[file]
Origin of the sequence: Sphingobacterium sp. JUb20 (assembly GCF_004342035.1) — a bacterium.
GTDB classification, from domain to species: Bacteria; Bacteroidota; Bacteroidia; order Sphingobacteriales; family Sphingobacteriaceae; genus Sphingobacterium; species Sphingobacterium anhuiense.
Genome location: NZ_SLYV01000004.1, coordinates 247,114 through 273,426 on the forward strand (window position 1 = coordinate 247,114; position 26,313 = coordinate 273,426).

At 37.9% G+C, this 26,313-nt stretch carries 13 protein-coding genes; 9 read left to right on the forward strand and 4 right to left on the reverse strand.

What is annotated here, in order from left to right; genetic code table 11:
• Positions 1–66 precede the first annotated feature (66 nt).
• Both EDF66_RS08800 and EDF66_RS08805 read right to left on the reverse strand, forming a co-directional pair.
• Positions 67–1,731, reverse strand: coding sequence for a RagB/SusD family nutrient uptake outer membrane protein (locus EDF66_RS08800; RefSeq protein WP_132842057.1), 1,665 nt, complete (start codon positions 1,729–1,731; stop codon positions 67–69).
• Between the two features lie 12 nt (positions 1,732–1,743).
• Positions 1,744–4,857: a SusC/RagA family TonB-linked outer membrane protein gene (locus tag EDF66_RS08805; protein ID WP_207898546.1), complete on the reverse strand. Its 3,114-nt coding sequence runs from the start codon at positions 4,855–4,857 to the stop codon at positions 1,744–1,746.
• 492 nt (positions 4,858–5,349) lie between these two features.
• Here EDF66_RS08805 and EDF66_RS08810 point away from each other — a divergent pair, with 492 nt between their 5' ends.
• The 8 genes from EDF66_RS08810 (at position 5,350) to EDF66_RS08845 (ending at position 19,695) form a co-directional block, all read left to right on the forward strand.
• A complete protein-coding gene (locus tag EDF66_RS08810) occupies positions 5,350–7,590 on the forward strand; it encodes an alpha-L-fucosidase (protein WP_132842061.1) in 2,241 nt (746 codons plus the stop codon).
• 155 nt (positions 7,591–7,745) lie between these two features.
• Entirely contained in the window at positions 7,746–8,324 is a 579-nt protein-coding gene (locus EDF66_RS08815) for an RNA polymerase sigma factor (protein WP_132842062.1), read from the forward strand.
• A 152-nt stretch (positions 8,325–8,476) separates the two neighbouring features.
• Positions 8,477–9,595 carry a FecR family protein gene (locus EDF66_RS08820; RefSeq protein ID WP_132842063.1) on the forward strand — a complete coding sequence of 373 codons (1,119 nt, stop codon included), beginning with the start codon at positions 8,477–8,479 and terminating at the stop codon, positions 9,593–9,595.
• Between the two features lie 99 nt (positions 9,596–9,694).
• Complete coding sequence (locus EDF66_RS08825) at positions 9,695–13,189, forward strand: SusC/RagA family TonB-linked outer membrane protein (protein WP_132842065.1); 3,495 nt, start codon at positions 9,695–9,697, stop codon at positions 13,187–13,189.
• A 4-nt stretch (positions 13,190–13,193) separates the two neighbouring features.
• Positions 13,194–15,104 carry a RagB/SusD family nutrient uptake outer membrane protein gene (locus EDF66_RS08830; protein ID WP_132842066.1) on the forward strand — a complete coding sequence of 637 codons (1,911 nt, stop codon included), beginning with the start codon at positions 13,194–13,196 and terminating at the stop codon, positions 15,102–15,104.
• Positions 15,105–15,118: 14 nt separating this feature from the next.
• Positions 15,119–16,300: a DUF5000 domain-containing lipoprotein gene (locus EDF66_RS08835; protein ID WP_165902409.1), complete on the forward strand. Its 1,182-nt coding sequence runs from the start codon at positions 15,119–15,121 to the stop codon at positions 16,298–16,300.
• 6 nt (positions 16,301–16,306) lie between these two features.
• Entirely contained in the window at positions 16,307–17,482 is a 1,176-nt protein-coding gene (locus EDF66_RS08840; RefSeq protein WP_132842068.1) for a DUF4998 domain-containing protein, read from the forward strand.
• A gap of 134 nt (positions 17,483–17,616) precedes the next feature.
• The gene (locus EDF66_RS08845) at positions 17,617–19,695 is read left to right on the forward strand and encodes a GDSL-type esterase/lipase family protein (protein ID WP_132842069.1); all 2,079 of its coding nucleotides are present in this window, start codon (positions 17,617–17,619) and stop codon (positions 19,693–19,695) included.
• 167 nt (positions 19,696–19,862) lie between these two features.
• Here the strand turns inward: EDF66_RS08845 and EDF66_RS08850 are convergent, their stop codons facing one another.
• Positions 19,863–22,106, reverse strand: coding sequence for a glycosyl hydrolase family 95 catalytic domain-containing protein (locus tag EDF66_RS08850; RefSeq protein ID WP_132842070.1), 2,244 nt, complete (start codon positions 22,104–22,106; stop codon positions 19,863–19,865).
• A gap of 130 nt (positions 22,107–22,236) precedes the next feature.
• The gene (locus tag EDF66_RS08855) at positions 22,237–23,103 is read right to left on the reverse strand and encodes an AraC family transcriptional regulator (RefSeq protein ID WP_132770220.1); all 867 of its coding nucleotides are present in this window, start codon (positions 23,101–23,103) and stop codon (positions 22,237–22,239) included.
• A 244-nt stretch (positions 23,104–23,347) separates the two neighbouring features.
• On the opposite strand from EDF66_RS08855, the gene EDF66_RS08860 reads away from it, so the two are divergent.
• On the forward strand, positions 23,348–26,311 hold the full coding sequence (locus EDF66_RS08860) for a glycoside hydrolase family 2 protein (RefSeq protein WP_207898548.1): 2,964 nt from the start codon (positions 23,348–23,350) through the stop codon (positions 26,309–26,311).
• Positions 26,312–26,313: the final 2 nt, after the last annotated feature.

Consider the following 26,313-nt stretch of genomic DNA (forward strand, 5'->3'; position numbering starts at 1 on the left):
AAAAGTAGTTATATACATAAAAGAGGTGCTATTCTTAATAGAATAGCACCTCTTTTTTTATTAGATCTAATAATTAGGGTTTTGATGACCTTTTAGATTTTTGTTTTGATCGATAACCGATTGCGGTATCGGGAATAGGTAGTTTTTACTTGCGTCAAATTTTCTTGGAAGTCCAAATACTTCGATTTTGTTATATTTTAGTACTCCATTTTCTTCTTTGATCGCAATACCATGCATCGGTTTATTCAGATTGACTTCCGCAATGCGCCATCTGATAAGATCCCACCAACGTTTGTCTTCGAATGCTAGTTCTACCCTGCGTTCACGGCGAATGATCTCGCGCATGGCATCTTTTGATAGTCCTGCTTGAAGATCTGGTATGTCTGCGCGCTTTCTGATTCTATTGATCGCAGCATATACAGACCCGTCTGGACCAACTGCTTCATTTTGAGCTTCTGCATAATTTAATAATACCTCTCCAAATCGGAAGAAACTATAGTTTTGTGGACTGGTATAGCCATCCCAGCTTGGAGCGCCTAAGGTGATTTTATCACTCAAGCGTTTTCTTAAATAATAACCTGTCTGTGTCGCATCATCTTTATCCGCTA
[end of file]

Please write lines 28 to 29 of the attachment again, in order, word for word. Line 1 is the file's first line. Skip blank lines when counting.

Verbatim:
• The gene (locus EDF66_RS08845) at positions 17,617–19,695 is read left to right on the forward strand and encodes a GDSL-type esterase/lipase family protein (protein ID WP_132842069.1); all 2,079 of its coding nucleotides are present in this window, start codon (positions 17,617–17,619) and stop codon (positions 19,693–19,695) included.
• 167 nt (positions 19,696–19,862) lie between these two features.